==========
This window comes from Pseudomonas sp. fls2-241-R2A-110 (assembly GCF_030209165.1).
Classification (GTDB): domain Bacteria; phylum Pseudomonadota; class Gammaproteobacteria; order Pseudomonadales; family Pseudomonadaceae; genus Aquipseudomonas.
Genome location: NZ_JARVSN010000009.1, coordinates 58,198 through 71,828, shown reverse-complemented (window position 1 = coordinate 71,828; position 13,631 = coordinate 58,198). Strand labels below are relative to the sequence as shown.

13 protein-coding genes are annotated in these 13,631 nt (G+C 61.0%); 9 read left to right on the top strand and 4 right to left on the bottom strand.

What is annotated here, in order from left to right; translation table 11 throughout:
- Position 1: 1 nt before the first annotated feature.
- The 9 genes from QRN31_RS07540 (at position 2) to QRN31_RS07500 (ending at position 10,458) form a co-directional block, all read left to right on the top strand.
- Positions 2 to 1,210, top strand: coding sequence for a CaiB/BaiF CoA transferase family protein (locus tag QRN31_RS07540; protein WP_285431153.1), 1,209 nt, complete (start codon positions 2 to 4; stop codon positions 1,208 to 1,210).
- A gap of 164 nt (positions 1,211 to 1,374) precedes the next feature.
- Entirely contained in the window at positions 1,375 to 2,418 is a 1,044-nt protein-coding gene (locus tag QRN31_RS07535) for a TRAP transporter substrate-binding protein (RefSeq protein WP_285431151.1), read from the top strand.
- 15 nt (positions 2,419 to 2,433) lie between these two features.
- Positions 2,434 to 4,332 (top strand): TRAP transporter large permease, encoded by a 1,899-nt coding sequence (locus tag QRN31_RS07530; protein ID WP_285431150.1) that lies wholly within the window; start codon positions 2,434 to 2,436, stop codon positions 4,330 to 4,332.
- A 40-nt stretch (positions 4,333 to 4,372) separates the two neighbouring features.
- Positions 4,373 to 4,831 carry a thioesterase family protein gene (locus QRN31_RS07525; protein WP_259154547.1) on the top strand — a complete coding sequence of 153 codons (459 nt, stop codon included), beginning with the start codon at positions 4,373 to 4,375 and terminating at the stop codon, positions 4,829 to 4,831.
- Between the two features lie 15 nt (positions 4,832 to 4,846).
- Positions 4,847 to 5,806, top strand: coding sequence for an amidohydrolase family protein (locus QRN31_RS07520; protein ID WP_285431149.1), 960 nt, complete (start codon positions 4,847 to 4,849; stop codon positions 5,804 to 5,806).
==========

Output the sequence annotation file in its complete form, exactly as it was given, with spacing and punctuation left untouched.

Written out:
This window comes from Pseudomonas sp. fls2-241-R2A-110 (assembly GCF_030209165.1).
Classification (GTDB): domain Bacteria; phylum Pseudomonadota; class Gammaproteobacteria; order Pseudomonadales; family Pseudomonadaceae; genus Aquipseudomonas.
Genome location: NZ_JARVSN010000009.1, coordinates 58,198 through 71,828, shown reverse-complemented (window position 1 = coordinate 71,828; position 13,631 = coordinate 58,198). Strand labels below are relative to the sequence as shown.

13 protein-coding genes are annotated in these 13,631 nt (G+C 61.0%); 9 read left to right on the top strand and 4 right to left on the bottom strand.

What is annotated here, in order from left to right; translation table 11 throughout:
- Position 1: 1 nt before the first annotated feature.
- The 9 genes from QRN31_RS07540 (at position 2) to QRN31_RS07500 (ending at position 10,458) form a co-directional block, all read left to right on the top strand.
- Positions 2 to 1,210, top strand: coding sequence for a CaiB/BaiF CoA transferase family protein (locus tag QRN31_RS07540; protein WP_285431153.1), 1,209 nt, complete (start codon positions 2 to 4; stop codon positions 1,208 to 1,210).
- A gap of 164 nt (positions 1,211 to 1,374) precedes the next feature.
- Entirely contained in the window at positions 1,375 to 2,418 is a 1,044-nt protein-coding gene (locus tag QRN31_RS07535) for a TRAP transporter substrate-binding protein (RefSeq protein WP_285431151.1), read from the top strand.
- 15 nt (positions 2,419 to 2,433) lie between these two features.
- Positions 2,434 to 4,332 (top strand): TRAP transporter large permease, encoded by a 1,899-nt coding sequence (locus tag QRN31_RS07530; protein ID WP_285431150.1) that lies wholly within the window; start codon positions 2,434 to 2,436, stop codon positions 4,330 to 4,332.
- A 40-nt stretch (positions 4,333 to 4,372) separates the two neighbouring features.
- Positions 4,373 to 4,831 carry a thioesterase family protein gene (locus QRN31_RS07525; protein WP_259154547.1) on the top strand — a complete coding sequence of 153 codons (459 nt, stop codon included), beginning with the start codon at positions 4,373 to 4,375 and terminating at the stop codon, positions 4,829 to 4,831.
- Between the two features lie 15 nt (positions 4,832 to 4,846).
- Positions 4,847 to 5,806, top strand: coding sequence for an amidohydrolase family protein (locus QRN31_RS07520; protein ID WP_285431149.1), 960 nt, complete (start codon positions 4,847 to 4,849; stop codon positions 5,804 to 5,806).